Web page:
Many non-EU companies tell us that they don’t want to appoint an EU representative specifically for that reason because they think that doing so will expose them to EU sanctions. Enforcement outside the EU/EEA has always been a tricky issue, but we’re starting to see a lot of international cooperation between EU and non-EU jurisdictions on these matters and the argument may not hold for very long.

We’re also starting to see cases in which the appointment of an EU representative doesn’t stop DPAs from reaching companies located outside the EU/EEA. For instance, there is a case of July 3, 2019, before the Austrian DPA in which the controller is a company based in the U.S. that has appointed a company in the Netherlands to act as its EU representative. The DPA decided to address its decision directly to the U.S. company instead of the EU representative as Article "27(5) GDPR does not entail a transfer of responsibility." Having said that, it will be very interesting to see how the U.S. company will react to the Austrian DPA’s decision. What will happen if the U.S. company ignores it? Will the Austrian DPA turn to the EU representative for the payment of the fine?

Our experience is that most of our clients decided to appoint an EU representative because they work with EU partners that have to be GDPR-compliant and they want to continue doing business with them. Others want to show their EU customers that they care about privacy and that they have someone in the EU/EEA as their first contact point.

The Privacy Advisor: How is an EU representative’s liability managed?

Canga: That’s a tricky question. The EDPB’s new guidelines on the territorial scope of the GDPR state that the EU representative’s direct liability is limited to its obligations referred to in Article 30 (to hold a copy of the non-EU/EEA’s register of processing activities) and Article 58(1)(a) (to provide any information that the DPAs require for the performance of their tasks) of the GDPR.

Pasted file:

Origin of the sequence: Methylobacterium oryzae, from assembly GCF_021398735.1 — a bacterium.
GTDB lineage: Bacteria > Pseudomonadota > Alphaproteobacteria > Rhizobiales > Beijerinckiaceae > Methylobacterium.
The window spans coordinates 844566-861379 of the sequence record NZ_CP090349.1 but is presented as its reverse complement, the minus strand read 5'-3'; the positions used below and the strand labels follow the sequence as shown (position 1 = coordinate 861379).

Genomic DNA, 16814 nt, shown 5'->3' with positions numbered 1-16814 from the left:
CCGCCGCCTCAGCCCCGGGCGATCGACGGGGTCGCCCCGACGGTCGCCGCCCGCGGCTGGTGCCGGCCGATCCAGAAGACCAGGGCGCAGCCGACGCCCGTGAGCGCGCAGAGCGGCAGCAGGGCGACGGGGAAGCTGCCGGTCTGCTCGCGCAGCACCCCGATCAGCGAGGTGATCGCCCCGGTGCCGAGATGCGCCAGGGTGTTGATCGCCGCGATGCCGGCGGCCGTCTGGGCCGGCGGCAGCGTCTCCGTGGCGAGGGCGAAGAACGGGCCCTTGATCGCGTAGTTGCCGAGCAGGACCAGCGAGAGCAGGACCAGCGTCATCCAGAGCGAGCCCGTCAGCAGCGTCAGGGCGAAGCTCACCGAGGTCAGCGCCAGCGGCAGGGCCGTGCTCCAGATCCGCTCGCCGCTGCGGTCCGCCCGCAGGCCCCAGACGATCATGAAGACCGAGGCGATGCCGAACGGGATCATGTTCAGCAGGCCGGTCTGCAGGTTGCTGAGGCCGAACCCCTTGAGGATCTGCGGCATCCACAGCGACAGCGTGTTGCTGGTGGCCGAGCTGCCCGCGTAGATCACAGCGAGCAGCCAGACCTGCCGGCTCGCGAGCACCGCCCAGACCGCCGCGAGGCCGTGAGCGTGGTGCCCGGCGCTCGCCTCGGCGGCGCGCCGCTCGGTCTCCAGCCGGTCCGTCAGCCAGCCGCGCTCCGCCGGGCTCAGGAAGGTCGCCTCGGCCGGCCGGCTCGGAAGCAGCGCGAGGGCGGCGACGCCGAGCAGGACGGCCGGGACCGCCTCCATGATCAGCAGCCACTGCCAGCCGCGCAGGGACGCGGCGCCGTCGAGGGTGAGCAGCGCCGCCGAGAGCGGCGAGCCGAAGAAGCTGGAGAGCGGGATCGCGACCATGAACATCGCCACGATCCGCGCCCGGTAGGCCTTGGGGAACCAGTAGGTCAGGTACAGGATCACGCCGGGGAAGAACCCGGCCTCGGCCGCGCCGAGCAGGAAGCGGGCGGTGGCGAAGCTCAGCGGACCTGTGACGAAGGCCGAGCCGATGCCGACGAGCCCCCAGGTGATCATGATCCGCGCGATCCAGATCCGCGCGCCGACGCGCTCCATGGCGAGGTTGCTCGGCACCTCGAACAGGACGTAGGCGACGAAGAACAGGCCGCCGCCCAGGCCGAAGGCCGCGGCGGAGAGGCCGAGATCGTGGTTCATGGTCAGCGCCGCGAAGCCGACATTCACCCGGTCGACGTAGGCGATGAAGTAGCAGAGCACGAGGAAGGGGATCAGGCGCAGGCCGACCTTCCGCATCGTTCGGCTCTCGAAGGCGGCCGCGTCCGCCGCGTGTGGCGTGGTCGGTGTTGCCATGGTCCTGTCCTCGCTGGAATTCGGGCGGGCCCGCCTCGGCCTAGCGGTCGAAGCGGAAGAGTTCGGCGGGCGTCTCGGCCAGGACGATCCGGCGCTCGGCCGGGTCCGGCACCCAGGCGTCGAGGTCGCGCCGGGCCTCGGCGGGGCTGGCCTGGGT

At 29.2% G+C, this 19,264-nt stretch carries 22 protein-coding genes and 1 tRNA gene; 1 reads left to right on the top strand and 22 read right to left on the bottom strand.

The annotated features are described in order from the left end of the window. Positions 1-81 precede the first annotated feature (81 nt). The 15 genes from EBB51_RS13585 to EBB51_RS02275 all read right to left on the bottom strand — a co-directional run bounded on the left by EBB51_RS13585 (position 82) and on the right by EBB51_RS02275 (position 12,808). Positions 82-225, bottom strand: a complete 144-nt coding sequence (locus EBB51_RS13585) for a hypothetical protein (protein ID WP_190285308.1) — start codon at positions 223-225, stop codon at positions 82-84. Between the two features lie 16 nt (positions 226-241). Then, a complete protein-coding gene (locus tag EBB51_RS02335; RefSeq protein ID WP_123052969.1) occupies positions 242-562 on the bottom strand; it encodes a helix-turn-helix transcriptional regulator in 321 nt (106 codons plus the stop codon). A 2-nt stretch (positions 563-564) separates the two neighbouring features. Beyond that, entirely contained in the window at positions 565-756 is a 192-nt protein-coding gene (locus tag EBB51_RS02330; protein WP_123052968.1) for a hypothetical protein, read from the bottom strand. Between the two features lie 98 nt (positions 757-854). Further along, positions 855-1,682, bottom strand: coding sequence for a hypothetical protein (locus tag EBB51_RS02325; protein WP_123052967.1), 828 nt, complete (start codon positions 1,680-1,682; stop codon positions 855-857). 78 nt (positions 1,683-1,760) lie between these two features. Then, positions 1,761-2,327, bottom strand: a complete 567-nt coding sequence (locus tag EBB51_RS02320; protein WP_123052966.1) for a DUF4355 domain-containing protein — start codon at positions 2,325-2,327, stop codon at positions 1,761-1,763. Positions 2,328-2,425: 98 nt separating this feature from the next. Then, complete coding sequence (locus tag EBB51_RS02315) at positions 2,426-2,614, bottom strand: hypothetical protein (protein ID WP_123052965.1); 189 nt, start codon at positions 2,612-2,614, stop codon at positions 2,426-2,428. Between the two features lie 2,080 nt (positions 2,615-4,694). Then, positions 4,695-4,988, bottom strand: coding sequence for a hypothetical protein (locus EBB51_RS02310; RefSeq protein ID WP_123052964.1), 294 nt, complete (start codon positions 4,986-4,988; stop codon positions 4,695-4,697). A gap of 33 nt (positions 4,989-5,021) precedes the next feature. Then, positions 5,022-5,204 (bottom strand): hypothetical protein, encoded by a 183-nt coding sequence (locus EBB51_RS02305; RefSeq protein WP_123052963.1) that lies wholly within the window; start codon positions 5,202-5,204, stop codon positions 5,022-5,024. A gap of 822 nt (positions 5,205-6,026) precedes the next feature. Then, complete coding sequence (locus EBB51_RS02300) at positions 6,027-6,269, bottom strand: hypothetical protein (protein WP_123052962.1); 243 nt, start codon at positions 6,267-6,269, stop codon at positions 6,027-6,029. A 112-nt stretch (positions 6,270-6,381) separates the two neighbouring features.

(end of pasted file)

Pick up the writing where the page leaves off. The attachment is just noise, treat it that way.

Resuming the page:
However, these guidelines are "soft law," which means they’re not binding. The reason why this point is important is that not many people seem to talk about the indirect liability that makes EU representatives subject to enforcement proceedings by virtue of the national laws of certain member states. For example, Spain’s national law, which is "hard law," stipulates the EU representative is jointly liable with the non-EU controller or processor (see Article 30 of the law). Will these national laws be reviewed and modified in light of the final draft of these guidelines? In the meantime, these national laws still apply and have precedence over the guidelines.

What about the payment of the fines? The EDPB clearly stated that "it was the intention to enable supervisory authorities ... to address corrective measures or administrative fines and penalties, imposed on the controller or processor not established in the Union, to the representative." What if the non-EU companies don’t pay the fines or penalties? This answer to this question also seems to vary depending on the member state. It is, therefore, crucial for us to have a solid mandate agreement in place to cover all these aspects.

The Privacy Advisor: How will things change with Brexit?

Canga: Should Brexit happen, two main things need to be taken into account. First of all, companies established outside the EU/EEA might need to appoint not one, but two representatives: one in the EU and one in the U.K. (if the companies offer goods or services in the U.K. or if they target data subjects the U.K.). This also means that companies established in the U.K. will also be considered non-EU companies and, therefore, have to appoint an EU representative if they fall under the scope of the GDPR.

Second, the obligation to appoint a representative in the U.K. will also apply to EU companies that don’t have an establishment in the U.K. but offer goods or services in the U.K. or target data subjects the U.K.

Photo by Christian Wiediger on Unsplash


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5 Comments